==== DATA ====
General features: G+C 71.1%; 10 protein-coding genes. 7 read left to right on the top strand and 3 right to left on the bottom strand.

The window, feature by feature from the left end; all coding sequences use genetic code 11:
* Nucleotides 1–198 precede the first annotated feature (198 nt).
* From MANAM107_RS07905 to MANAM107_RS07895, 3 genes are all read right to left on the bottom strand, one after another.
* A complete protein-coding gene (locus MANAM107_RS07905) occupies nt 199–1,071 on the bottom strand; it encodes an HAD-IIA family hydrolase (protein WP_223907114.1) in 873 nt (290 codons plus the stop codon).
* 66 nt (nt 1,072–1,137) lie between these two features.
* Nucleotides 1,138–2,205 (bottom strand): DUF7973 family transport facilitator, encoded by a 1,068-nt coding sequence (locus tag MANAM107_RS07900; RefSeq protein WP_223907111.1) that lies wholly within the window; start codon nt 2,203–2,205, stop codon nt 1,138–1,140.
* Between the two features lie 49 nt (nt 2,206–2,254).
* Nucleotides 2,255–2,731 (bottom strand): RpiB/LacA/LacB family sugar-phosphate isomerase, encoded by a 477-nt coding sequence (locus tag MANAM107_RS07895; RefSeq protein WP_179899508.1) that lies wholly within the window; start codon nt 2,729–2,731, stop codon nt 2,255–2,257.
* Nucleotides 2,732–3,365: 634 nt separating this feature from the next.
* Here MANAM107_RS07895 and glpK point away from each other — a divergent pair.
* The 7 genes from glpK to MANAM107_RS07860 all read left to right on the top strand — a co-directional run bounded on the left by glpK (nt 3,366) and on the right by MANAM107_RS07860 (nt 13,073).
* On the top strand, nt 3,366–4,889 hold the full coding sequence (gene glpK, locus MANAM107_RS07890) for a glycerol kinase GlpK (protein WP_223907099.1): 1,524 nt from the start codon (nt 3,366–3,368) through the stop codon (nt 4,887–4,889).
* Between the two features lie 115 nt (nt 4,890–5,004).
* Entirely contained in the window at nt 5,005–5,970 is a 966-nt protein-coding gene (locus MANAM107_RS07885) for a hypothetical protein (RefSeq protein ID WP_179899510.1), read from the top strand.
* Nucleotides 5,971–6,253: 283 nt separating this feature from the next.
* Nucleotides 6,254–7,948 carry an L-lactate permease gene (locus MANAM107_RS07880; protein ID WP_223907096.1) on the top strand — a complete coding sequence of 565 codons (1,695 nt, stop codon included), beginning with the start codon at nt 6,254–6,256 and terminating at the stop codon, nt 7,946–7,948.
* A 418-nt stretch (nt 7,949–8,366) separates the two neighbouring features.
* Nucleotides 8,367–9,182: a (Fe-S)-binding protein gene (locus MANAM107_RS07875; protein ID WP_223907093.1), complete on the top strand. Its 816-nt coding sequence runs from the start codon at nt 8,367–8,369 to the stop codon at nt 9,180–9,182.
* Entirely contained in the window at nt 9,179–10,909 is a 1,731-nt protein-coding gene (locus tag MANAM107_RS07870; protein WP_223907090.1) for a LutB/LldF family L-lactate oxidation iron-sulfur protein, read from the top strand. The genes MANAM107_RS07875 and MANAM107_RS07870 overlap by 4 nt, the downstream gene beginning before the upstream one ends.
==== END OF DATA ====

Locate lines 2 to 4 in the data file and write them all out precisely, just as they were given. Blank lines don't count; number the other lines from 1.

The window, feature by feature from the left end; all coding sequences use genetic code 11:
* Nucleotides 1–198 precede the first annotated feature (198 nt).
* From MANAM107_RS07905 to MANAM107_RS07895, 3 genes are all read right to left on the bottom strand, one after another.